This map shows the four spots in local mountain ranges where participants in the Sawtooth Whitebark Pine Restoration Project are trying to preserve whitebark pine trees. The latest addition to the project is in the southern Pioneer Mountains, indicated by the hashed area on the right.
While hiking in one of the most remote corners of the Pioneer Mountains near the headwaters of the Little Wood River drainage last summer, Sawtooth National Forest north zone botanist Deb Taylor made a significant find.
Taylor, who was surveying the backcountry area for a fuels reduction project, began to spot enormous whitebark pine trees and clusters of whitebarks dotting the high alpine landscape. Her discovery was made all the more surprising by the fact that many of the old trees—which are known to live up to 1,000 years or more—were alive and healthy.
Taylor marveled that such a remarkable setting—full of majestic whitebarks presiding over a landscape free of human activity—is located just one major drainage east of the populated Wood River Valley.
"It's so close and it's so wild," she said of the area this week. "Some of these trees I found are 28 feet around."
But it may not remain so pristine forever.
Across the Sawtooth National Forest and the rest of the northern Rocky Mountains, whitebarks have been dying off at startling rates in recent years as a natural enemy—the mountain pine beetle—infects more and more high-altitude stands. The catastrophic loss of so many of these stately, gnarled old trees at the skyline has alarmed many tree experts across the region.
Though some of the whitebarks in the upper Little Wood have already died or are in the process of dying due to the beetle infestation—indicated by the bright red hue of their needles—Taylor found many that have not.
The find was fortuitous. Because of Taylor's discovery, a local project seeking to preserve as many healthy old whitebarks as possible will expand into the upper Little Wood drainage this summer. The expansion has been made possible by forest health protection dollars that Sawtooth officials obtained from the national office of the U.S. Forest Service.
The funds were used to buy 3,000 "verbenone pouches," small packets that when stapled to healthy trees help repel the beetles. Two packets are needed per tree.
The verbenone pouches fool the tree's natural enemy—the mountain pine beetle—and convince them to stay away from healthy trees. Verbenone is a synthetic pheromone that copies a particular scent the beetle emits when a tree is full of beetles. The idea is to fool them into thinking there is no more room in a tree that's been chosen for rescue. Verbenone must be reapplied each summer before the beetles begin their summer flights.
For the past two years, the privately funded Sawtooth Whitebark Pine Restoration Project has operated in three high-altitude spots in the Soldier, Smoky and Boulder mountains. This summer, the project—which is operating under an agreement with the Forest Service—will expand to the Pioneers. Early results are promising, with only 15 percent of selected trees dying.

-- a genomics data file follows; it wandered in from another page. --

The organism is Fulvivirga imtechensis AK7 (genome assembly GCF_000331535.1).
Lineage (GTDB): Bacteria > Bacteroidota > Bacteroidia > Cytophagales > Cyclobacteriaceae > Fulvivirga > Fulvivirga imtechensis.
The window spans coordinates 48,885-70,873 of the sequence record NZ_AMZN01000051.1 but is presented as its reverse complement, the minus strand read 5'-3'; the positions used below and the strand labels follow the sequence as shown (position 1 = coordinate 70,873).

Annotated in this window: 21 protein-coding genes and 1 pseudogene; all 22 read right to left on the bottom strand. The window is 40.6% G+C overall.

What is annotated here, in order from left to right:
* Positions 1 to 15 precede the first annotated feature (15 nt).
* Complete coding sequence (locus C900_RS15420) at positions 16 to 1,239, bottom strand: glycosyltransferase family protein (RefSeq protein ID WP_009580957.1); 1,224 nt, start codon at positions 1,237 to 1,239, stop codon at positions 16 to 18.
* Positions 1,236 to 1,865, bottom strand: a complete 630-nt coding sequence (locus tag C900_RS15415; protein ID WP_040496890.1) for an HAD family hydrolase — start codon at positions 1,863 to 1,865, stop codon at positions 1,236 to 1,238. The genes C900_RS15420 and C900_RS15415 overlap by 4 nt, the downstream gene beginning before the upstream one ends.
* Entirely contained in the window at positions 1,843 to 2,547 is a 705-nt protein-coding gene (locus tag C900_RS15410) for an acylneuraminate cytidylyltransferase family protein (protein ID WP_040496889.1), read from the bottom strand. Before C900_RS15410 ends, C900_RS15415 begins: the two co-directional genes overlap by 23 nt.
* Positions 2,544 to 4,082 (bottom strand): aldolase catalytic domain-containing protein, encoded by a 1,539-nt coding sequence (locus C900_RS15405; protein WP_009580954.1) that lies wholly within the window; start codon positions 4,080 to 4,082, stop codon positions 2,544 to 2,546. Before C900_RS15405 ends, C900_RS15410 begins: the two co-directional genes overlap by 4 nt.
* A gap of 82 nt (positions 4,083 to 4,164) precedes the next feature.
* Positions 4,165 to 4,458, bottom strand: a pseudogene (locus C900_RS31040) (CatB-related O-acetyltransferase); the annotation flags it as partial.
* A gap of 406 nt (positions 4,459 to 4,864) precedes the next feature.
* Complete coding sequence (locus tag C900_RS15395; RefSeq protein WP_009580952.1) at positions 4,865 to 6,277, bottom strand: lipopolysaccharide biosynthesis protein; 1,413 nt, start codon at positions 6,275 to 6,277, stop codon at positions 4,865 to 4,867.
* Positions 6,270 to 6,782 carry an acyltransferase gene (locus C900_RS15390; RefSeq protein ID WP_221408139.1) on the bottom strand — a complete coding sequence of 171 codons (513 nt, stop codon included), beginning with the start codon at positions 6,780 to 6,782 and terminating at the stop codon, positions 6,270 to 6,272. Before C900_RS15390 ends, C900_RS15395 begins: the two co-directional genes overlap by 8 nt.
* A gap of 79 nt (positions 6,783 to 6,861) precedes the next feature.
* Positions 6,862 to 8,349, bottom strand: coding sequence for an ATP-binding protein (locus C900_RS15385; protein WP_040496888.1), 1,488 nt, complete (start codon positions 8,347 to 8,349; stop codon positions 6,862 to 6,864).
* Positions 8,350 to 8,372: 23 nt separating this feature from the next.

The project will now protect upwards of 2,000 whitebarks in local mountain ranges this summer.
The whitebark pine is a slow-growing, long-lived stone pine of high-elevation forests and timberlines of the northwestern United States and southwestern Canada. It is one of five stone pines worldwide and the only one in North America. It occupies harsh, cold sites characterized by rocky, poorly developed soils and snowy, wind-swept exposures.
Experts say the trees provide numerous benefits to the ecosystem and to people in the valleys below. The loss of the trees could disrupt the snowpack-dependent water supplies that the region relies on for irrigation and other uses.
Whitebark seeds are a high-fat, high-energy food source for many animal species. Red squirrels harvest cones and store them in "middens" on the forest floor. Black bears and grizzly bears raid these middens for the energy-rich seeds. The Clark's nutcracker, a bird common to upper-elevation forests, also depends on the seeds and is largely responsible for their dispersal, as the seeds are wingless and require outside help to scatter.
The person at the center of the local Sawtooth Whitebark Pine Restoration Project is Wood River Valley resident Charlie Webster. For the past two summers, the local computer consultant has been stapling hundreds of the packets to healthy whitebarks. Though he's had help from others, stapling the packets has largely been his doing.
This summer, Webster will be joined by local Sawtooth officials who have volunteered to staple the pouches to trees during their free time. They include Taylor, Sawtooth forester Jim Rineholt, Ketchum District Ranger Kurt Nelson, and Sawtooth National Recreation Area wildlife biologist Robin Garwood.
Garwood is also working on two other whitebark-related projects locally. Starting this summer and extending over the next 10 years, crews will be setting small prescribed burns in dense subalpine fir stands in local ranges to allow whitebark regeneration. Crews have also been collecting whitebark pine seeds to grow seedlings, which could begin to be planted in local mountains by 2012.
The federal money for the pouches will not be available for the areas where Webster and others are already stapling verbenone pouches. For those trees, the project is still seeking private donations to buy more pouches.
"We still are desperate for donations for the trees we are already protecting," he said.
The project is also seeking physically fit volunteers with access to GPS units and digital cameras to help staple pouches this summer. For more information on volunteering, call Webster at 726-2721.
Donations to help buy more pouches should be mailed to the Sawtooth Whitebark Pine Restoration Project, care of Jon Gilmour, Box 5793, Ketchum, ID 83340.
Jason Kauffman: email@example.com